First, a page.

Christmas 2007

Friends, Family, Countrymen, lend us your ears. Oops. Actually, that one’s been taken. Live from New York, it’s the Fergusons? -taken, too. Trying to come up with new ideas for the Christmas letter is not particularly easy- especially during this year’s writer’s strike. In past years, we’ve enlisted any number of popular writers from Letterman, Leno, and even the WWF, to jazz up the old’ Christmas letter. This year, however, it appeared we were on our own- till we remembered- hey, our kids can write. Hurray, we’re saved. So this year, a year of firsts in many ways, we’ll spice up our Christmas letter with the first appearance of some Christmas letter bits by Nolan and Kyra. Believe me, though, we had to fight off Letterman and Leno to keep them on staff.

Unlike last year, which was the year of Gus, this year was the year of firsts. Our year’s first new first came from Craig’s list. Craig’s List, the internet equivalent of a trade and swap bulletin board, features all sorts of people trading all sorts of worthless cr… uh, tasteful treasures, and even giving stuff away- usually big stuff that they want someone to haul off.

Toni, who recently soured on camping- at least in a tent and on the hard ground, spent months trolling Ebayi and Craig’s list looking for some cute, circa 60’s, vintage travel trailer, close to Parker. Toni found instead, a boxy, 70’s something, needs-lots-of-work travel trailer. It was, however, located only an hour away from Parker, CO. Toni insisted the family go see it immediately. Surprisingly, no one else had ventured out in the dark, and in the middle of a full-fledged blizzard, to see the treasure. Crazed determination won out, and the Fergusons got to be the first to view their possible purchase. Standing outside in the freezing cold, with snow swirling about, two of the Fergusons tried to survey the trailer with a couple of keychain flashlights. Undeterred by a less than successful survey, Toni wrote a check on the spot for our new $700 mobile money pit.

Without a trailer hitch of our own, the trailer’s owner graciously and eagerly volunteered to deliver our purchase to us. One week later, the seller, motivated to get the neighborhood eye sore out of his neighborhood, and into ours, drove the Smokey to our house. It was snowing again, but even in the snow, the now brighter sunlight revealed broken glass (where the windows weren’t filled with plywood), a dented door, dirt, grime, rust, and lots of work to be done. After several letter’s from our home owner’s association, we decided off-site storage was advised (legally, apparently.) We’d just have to bring the trailer home for 48 hours at a time to work on it. Trailer: $700, Trailer Hitch $300, Cleaning Supplies, New Upholstery, Repairs: ?. Annoying the neighbors with our first camping trailer: Priceless.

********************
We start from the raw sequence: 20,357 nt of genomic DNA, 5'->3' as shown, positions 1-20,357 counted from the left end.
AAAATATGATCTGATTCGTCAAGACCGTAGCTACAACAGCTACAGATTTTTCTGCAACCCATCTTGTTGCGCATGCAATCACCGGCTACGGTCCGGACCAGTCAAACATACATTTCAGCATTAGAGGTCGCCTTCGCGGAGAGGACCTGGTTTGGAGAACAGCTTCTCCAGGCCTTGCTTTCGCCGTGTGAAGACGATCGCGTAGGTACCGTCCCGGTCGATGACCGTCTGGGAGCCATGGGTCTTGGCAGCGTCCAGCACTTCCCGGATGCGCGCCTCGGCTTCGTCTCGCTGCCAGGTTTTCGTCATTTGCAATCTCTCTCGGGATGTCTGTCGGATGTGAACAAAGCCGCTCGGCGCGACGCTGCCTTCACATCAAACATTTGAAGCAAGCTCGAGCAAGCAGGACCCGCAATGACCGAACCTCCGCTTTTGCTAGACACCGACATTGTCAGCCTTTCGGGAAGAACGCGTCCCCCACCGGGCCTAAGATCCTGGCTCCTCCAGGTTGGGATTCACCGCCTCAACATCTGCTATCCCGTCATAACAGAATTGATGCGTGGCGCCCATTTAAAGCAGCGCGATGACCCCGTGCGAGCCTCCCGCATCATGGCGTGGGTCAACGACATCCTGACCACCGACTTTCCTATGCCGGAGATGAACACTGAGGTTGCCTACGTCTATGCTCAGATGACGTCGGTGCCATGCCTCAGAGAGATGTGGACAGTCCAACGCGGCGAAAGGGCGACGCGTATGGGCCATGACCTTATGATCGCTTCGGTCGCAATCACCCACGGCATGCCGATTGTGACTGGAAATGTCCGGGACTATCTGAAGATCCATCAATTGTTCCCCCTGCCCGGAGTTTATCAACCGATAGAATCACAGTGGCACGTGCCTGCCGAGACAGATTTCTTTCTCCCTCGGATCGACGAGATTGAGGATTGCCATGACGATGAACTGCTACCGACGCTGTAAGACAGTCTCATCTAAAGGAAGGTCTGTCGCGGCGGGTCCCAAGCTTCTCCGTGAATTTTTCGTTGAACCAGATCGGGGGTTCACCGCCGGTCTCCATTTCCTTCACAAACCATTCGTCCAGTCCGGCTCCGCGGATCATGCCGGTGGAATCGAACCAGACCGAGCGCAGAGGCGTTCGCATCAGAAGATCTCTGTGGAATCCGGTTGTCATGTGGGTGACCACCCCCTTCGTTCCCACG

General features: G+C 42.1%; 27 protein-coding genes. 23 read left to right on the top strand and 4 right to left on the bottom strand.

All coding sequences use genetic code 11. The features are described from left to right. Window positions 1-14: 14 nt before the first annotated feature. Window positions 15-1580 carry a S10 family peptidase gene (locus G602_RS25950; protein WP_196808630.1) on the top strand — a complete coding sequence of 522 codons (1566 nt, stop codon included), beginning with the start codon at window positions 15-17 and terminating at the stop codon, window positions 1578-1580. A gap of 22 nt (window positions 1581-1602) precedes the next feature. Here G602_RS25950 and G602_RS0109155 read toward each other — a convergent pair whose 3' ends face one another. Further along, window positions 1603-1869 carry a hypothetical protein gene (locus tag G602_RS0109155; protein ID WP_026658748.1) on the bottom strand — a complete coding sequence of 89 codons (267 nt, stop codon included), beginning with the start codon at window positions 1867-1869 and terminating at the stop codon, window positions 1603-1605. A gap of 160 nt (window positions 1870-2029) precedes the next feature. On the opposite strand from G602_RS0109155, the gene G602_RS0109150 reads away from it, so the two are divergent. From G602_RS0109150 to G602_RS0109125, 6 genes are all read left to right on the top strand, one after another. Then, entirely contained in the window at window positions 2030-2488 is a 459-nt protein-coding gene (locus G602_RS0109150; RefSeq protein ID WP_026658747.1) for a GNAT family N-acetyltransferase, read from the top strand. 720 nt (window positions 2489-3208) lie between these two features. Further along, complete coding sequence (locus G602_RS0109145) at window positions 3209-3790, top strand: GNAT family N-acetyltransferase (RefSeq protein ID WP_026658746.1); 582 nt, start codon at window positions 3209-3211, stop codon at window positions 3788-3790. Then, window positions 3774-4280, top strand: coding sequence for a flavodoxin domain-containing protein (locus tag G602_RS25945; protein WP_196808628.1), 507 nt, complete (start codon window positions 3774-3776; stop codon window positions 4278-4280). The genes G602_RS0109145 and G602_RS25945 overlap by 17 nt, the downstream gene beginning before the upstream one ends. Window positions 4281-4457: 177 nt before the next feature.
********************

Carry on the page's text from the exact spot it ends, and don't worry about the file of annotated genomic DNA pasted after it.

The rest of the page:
Also a first this year was the first ever “performance” of a play Byron wrote- “You Can’t Spell Funeral Without Fun.” Loveland Community Theater produced and performed the piece as reader’s theater in January. Byron based the play loosely on his mom and her live-in stay at a funeral home while selling funeral plans. Apparently, there was enough funny about it to convince artistic director Nancy Roy to enlist local comedian Jay Benedict Brown (not to be confused with “just” Jay Brown- “metal head of comedy”) to direct the show, and a talented group of local actors to perform it. Byron asked to give away a few tickets- uh, ok, a hundred- and others actually had to pay to see the performance. To those that paid, thanks. To the freeloaders, em.. friends, that didn’t, thanks too. People were very kind; Byron gathered tons of notes, advice, and suggestions and will now probably spend the next three years doing a rewrite. One sad side effect of the play is that Byron’s friends and family will no longer speak to him. Apparently they’re afraid they’ll land up as characters in his as yet unpublished novel.

Kyra writes: “As you all know, in the beginning of the year in May, there was a play and I played an Ompa-Ompa while my brother, Nolan, played Mike T.V in Willy Wonka and the Chocolate factory, with a record of $3000 profit.”

Byron and Toni followed “Funeral” with this year’s school production of “Charlie and the Chocolate” factory. Fellow parents Carron Maclean and Kim Mustillo directed the leads, Toni directed the Oompa Loompas (over forty of them), and Byron built sound and light cues, sets, and any thing else that required heavy lifting. Byron and Toni nearly came to blows over some the musical and dance numbers with Byron spending hours and hours trying to carefully edit teeny pieces of downloaded music clips into voiceless versions of the Wonka songs. This, of course, took forever- which is not a good thing when working on a show. Toni, instead, just played music from the film’s soundtrack, with voices, which was better- because the kids didn’t know the words from the songs anyway. Byron finally admitted that maybe he wasn’t that great at the music part- the first time Byron has ever admitted he wasn’t that great at anything.

Kyra writes: “In the following month, my second cousin Dean came to town, we enjoyed him very much while he and my great Uncle Don, along with Byron and Rick, went to the Rockies game.

Toni’s cousin Dean arrived back in the United States from Afghanistan this year for a short stay at Fort Carson. Since Fort Carson is close, the Ferguson’s cajoled Dean to visit a few times- the first time we’ve had someone that’s been to Afghanistan at our house. Dean regaled the family with tales of suicide bombings, U.S. Policy, and eating goat (oh, boy, yummy.) While we tried to round up some nice goat to make him feel at home, we came up empty handed and instead had to settle for some hotdogs and cold Coors at a Rockies’ game. Dean claimed the hotdog tasted better than goat, but we’re pretty sure he was just being polite.